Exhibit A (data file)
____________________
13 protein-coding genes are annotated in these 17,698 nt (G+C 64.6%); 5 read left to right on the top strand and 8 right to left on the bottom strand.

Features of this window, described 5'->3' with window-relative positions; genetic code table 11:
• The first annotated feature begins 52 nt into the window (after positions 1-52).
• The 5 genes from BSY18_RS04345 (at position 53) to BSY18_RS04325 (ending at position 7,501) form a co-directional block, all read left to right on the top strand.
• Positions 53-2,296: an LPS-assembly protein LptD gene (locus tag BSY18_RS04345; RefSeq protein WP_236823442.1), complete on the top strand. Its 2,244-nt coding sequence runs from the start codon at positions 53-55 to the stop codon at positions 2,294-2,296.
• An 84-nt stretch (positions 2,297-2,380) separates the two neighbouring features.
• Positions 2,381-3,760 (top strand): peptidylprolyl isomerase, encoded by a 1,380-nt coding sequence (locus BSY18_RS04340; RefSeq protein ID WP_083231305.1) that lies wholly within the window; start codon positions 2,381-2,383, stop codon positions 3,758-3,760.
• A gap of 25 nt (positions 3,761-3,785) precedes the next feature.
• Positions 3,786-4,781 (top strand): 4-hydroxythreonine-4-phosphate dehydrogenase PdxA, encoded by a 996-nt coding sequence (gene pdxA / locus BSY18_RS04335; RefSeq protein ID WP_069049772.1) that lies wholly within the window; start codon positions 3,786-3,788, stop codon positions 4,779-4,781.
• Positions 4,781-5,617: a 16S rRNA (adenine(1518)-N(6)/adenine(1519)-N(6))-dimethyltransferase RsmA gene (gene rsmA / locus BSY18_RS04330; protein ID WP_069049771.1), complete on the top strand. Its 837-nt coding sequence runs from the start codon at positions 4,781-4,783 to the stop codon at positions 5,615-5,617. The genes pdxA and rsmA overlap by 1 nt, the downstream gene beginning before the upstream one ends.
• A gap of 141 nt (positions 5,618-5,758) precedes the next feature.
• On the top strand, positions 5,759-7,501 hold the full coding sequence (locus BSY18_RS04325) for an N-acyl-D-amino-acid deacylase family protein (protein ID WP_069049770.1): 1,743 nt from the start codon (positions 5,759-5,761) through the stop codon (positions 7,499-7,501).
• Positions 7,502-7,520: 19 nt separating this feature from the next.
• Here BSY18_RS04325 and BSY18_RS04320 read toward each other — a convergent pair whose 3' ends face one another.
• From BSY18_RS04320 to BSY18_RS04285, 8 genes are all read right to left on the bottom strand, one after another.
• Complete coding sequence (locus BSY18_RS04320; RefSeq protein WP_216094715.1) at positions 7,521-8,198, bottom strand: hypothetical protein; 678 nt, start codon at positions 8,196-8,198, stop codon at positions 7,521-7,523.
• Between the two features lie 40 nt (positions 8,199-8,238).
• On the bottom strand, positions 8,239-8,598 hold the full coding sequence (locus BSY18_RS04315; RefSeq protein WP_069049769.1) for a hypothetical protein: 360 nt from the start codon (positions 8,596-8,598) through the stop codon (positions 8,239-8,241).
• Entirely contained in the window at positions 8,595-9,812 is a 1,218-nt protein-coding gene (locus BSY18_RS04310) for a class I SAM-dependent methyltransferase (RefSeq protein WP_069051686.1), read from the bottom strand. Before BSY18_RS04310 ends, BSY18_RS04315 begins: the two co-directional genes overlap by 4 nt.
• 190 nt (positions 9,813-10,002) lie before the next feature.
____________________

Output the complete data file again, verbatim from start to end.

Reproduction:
13 protein-coding genes are annotated in these 17,698 nt (G+C 64.6%); 5 read left to right on the top strand and 8 right to left on the bottom strand.

Features of this window, described 5'->3' with window-relative positions; genetic code table 11:
• The first annotated feature begins 52 nt into the window (after positions 1-52).
• The 5 genes from BSY18_RS04345 (at position 53) to BSY18_RS04325 (ending at position 7,501) form a co-directional block, all read left to right on the top strand.
• Positions 53-2,296: an LPS-assembly protein LptD gene (locus tag BSY18_RS04345; RefSeq protein WP_236823442.1), complete on the top strand. Its 2,244-nt coding sequence runs from the start codon at positions 53-55 to the stop codon at positions 2,294-2,296.
• An 84-nt stretch (positions 2,297-2,380) separates the two neighbouring features.
• Positions 2,381-3,760 (top strand): peptidylprolyl isomerase, encoded by a 1,380-nt coding sequence (locus BSY18_RS04340; RefSeq protein ID WP_083231305.1) that lies wholly within the window; start codon positions 2,381-2,383, stop codon positions 3,758-3,760.
• A gap of 25 nt (positions 3,761-3,785) precedes the next feature.
• Positions 3,786-4,781 (top strand): 4-hydroxythreonine-4-phosphate dehydrogenase PdxA, encoded by a 996-nt coding sequence (gene pdxA / locus BSY18_RS04335; RefSeq protein ID WP_069049772.1) that lies wholly within the window; start codon positions 3,786-3,788, stop codon positions 4,779-4,781.
• Positions 4,781-5,617: a 16S rRNA (adenine(1518)-N(6)/adenine(1519)-N(6))-dimethyltransferase RsmA gene (gene rsmA / locus BSY18_RS04330; protein ID WP_069049771.1), complete on the top strand. Its 837-nt coding sequence runs from the start codon at positions 4,781-4,783 to the stop codon at positions 5,615-5,617. The genes pdxA and rsmA overlap by 1 nt, the downstream gene beginning before the upstream one ends.
• A gap of 141 nt (positions 5,618-5,758) precedes the next feature.
• On the top strand, positions 5,759-7,501 hold the full coding sequence (locus BSY18_RS04325) for an N-acyl-D-amino-acid deacylase family protein (protein ID WP_069049770.1): 1,743 nt from the start codon (positions 5,759-5,761) through the stop codon (positions 7,499-7,501).
• Positions 7,502-7,520: 19 nt separating this feature from the next.
• Here BSY18_RS04325 and BSY18_RS04320 read toward each other — a convergent pair whose 3' ends face one another.
• From BSY18_RS04320 to BSY18_RS04285, 8 genes are all read right to left on the bottom strand, one after another.
• Complete coding sequence (locus BSY18_RS04320; RefSeq protein WP_216094715.1) at positions 7,521-8,198, bottom strand: hypothetical protein; 678 nt, start codon at positions 8,196-8,198, stop codon at positions 7,521-7,523.
• Between the two features lie 40 nt (positions 8,199-8,238).
• On the bottom strand, positions 8,239-8,598 hold the full coding sequence (locus BSY18_RS04315; RefSeq protein WP_069049769.1) for a hypothetical protein: 360 nt from the start codon (positions 8,596-8,598) through the stop codon (positions 8,239-8,241).
• Entirely contained in the window at positions 8,595-9,812 is a 1,218-nt protein-coding gene (locus BSY18_RS04310) for a class I SAM-dependent methyltransferase (RefSeq protein WP_069051686.1), read from the bottom strand. Before BSY18_RS04310 ends, BSY18_RS04315 begins: the two co-directional genes overlap by 4 nt.
• 190 nt (positions 9,813-10,002) lie before the next feature.